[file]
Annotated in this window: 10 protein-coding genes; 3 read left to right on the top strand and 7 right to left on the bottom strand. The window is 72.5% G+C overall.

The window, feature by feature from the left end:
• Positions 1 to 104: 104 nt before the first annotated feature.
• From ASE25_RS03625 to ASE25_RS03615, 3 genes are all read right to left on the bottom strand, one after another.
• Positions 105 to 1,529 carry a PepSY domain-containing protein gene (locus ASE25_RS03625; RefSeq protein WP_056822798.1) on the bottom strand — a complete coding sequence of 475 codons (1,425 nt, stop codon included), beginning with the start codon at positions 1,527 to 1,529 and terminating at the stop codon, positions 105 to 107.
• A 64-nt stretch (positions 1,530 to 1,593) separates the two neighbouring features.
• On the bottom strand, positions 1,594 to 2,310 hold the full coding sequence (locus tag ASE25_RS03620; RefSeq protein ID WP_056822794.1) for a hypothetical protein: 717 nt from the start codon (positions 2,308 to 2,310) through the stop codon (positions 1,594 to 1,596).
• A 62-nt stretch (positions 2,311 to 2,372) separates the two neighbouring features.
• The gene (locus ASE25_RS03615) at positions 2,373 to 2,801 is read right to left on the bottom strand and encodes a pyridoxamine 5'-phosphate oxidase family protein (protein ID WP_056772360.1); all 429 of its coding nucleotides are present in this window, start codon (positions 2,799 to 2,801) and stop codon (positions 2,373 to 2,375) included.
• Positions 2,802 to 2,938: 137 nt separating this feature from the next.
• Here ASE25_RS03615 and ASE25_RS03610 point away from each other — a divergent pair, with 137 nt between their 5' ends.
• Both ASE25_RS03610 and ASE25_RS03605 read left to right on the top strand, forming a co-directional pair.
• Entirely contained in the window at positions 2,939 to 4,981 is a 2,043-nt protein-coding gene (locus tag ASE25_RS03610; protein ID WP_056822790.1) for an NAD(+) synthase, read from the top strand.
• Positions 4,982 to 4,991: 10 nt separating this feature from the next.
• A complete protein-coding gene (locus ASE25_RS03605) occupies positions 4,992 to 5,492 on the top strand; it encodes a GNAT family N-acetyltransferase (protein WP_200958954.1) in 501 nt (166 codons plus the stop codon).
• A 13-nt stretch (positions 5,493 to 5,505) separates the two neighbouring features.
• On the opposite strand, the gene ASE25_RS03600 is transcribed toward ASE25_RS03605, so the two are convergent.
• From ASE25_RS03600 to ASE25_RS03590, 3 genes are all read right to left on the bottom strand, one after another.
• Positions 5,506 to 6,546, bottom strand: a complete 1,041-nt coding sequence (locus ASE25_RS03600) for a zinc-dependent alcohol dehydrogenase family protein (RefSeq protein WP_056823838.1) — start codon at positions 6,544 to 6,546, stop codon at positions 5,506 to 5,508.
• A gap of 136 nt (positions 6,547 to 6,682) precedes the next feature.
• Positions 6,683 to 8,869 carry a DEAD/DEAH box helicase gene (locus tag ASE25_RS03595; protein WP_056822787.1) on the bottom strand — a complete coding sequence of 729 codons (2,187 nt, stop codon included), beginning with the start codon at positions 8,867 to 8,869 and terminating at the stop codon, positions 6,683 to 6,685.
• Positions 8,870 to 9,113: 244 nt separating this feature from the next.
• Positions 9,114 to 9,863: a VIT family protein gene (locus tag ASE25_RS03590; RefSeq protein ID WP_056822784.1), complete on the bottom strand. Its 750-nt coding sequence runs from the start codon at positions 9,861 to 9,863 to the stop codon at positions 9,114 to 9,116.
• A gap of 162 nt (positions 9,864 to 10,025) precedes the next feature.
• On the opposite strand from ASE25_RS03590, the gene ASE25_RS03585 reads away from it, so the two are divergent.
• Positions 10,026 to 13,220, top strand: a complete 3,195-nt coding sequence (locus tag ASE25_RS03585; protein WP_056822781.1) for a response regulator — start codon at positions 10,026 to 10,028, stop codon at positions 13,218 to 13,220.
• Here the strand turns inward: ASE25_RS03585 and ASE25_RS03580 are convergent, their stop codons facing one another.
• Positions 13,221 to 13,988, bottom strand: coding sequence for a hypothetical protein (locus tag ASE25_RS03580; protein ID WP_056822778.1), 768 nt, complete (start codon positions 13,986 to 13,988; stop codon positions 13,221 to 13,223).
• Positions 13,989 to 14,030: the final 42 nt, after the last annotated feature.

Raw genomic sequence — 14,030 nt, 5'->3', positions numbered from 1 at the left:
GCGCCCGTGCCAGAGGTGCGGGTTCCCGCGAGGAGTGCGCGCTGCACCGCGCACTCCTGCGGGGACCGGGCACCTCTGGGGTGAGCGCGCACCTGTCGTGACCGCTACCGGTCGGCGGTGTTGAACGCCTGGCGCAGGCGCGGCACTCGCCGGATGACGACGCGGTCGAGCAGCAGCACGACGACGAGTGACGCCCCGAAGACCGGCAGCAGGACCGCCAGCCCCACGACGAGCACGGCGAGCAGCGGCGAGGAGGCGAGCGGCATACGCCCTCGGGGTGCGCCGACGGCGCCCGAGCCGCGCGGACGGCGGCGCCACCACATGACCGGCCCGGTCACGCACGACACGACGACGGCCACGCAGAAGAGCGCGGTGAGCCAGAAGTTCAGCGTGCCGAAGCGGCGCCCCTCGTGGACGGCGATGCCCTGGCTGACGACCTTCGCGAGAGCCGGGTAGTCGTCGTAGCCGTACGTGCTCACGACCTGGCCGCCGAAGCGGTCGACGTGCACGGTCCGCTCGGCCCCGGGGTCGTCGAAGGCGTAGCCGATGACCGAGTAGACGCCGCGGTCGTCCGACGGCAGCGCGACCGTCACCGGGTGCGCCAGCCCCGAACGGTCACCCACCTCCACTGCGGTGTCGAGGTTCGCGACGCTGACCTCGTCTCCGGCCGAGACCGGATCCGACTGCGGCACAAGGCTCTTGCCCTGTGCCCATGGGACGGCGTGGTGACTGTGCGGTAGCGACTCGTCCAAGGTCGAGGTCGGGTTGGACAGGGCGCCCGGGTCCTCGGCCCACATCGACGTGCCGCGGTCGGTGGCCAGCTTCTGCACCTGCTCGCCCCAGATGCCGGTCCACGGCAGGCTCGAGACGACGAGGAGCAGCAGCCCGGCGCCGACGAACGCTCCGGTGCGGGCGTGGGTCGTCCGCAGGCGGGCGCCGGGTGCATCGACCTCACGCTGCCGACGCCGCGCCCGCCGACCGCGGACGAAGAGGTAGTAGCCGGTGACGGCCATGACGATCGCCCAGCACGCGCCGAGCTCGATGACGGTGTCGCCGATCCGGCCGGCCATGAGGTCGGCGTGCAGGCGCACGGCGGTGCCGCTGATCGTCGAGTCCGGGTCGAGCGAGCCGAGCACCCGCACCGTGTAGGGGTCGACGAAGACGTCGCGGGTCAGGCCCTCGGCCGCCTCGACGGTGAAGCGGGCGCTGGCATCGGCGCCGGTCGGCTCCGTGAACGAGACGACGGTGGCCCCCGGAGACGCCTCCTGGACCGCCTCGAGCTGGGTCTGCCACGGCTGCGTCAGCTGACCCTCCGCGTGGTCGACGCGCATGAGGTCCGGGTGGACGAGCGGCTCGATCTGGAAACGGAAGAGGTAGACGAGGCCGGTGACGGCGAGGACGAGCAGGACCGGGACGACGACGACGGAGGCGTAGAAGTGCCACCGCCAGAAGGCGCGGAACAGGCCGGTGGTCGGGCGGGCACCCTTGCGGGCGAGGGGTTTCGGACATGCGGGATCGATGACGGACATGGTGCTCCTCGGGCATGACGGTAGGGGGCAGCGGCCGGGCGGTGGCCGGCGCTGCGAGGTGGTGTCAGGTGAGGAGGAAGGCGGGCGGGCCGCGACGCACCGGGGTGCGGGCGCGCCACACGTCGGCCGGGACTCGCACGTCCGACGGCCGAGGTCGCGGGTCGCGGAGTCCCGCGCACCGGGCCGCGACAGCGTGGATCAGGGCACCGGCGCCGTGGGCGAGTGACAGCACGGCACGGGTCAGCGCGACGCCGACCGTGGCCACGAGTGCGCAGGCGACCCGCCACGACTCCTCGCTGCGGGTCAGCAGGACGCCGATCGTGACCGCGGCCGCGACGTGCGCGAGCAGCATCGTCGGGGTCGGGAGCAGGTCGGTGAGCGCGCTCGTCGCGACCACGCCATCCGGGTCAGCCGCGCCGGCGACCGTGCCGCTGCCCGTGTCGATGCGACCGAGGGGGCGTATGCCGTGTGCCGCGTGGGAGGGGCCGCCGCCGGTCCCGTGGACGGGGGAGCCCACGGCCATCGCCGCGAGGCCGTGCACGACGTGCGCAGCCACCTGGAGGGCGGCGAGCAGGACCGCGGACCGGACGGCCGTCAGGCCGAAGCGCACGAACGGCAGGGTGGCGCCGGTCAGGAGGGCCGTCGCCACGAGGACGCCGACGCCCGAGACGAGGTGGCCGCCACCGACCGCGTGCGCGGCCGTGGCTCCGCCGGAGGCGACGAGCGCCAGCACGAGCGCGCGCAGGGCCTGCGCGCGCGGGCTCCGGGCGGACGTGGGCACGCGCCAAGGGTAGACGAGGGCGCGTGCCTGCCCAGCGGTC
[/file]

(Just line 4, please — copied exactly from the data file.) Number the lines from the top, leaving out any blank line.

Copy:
• From ASE25_RS03625 to ASE25_RS03615, 3 genes are all read right to left on the bottom strand, one after another.